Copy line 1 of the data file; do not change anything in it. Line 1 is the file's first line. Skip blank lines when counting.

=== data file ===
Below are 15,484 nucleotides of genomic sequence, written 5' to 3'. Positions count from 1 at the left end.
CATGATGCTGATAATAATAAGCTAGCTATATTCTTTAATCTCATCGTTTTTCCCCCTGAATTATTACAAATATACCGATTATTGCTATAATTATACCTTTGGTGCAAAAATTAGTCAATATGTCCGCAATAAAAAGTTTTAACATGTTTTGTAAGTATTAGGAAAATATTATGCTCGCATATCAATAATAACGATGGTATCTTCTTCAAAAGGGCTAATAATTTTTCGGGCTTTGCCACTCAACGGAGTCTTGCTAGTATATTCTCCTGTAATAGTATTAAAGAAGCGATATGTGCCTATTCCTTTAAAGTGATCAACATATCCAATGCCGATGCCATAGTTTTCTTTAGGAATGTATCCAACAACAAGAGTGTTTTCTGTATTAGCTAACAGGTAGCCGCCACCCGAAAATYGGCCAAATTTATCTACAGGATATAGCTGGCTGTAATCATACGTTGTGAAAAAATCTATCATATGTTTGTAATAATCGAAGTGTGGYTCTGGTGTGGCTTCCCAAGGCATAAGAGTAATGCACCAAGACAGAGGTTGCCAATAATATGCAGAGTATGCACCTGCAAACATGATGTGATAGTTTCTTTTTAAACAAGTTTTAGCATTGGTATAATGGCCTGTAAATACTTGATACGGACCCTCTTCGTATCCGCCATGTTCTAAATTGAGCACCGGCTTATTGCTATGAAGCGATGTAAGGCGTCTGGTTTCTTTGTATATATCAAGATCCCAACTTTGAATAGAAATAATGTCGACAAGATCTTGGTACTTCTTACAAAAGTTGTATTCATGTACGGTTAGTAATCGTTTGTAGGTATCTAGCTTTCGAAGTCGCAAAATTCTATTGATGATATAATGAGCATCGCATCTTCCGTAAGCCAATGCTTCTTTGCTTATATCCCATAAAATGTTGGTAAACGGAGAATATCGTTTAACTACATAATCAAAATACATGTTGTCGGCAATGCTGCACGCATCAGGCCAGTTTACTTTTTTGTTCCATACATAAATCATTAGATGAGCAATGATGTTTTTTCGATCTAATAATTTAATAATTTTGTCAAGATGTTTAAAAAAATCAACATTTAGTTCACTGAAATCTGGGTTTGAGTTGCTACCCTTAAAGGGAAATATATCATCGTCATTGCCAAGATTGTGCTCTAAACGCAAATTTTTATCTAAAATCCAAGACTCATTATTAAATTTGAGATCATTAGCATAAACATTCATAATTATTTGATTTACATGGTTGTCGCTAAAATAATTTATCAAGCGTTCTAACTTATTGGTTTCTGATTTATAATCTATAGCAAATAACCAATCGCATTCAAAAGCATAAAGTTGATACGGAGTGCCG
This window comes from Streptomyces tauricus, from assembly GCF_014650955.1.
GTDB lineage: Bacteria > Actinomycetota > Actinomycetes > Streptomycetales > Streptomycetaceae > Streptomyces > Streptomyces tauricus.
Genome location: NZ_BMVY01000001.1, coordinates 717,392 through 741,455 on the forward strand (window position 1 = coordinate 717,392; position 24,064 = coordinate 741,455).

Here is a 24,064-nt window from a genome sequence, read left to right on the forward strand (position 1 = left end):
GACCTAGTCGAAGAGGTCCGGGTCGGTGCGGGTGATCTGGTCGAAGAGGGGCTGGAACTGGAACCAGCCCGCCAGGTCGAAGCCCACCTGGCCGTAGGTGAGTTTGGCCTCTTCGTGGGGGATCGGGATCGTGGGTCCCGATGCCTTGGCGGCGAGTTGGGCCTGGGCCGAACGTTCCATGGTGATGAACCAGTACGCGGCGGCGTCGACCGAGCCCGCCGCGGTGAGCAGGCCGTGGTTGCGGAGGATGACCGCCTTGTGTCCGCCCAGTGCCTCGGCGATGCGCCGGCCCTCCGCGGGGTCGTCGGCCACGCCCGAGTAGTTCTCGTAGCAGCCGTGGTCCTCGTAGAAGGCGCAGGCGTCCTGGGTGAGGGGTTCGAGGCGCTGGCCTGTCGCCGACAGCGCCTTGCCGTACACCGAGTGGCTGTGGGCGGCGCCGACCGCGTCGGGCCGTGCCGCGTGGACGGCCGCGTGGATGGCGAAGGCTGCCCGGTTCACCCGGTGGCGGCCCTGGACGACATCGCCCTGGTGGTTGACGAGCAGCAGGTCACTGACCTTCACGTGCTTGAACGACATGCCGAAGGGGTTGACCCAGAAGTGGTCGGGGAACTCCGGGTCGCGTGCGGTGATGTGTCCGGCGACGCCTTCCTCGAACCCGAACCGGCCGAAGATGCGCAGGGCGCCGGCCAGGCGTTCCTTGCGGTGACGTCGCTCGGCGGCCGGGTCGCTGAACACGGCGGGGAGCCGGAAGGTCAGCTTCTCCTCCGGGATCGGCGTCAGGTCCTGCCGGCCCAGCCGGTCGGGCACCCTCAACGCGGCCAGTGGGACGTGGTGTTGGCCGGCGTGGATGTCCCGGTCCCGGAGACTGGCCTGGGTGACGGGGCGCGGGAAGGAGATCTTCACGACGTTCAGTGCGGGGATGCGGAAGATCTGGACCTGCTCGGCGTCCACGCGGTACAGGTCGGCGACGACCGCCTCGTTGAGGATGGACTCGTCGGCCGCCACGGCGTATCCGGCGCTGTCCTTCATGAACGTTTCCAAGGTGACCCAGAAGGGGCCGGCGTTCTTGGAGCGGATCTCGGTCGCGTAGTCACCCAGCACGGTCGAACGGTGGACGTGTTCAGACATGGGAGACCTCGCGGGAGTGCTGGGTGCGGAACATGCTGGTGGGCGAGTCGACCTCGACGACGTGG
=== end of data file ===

Below are 15,484 nucleotides of genomic sequence, written 5' to 3'. Positions count from 1 at the left end.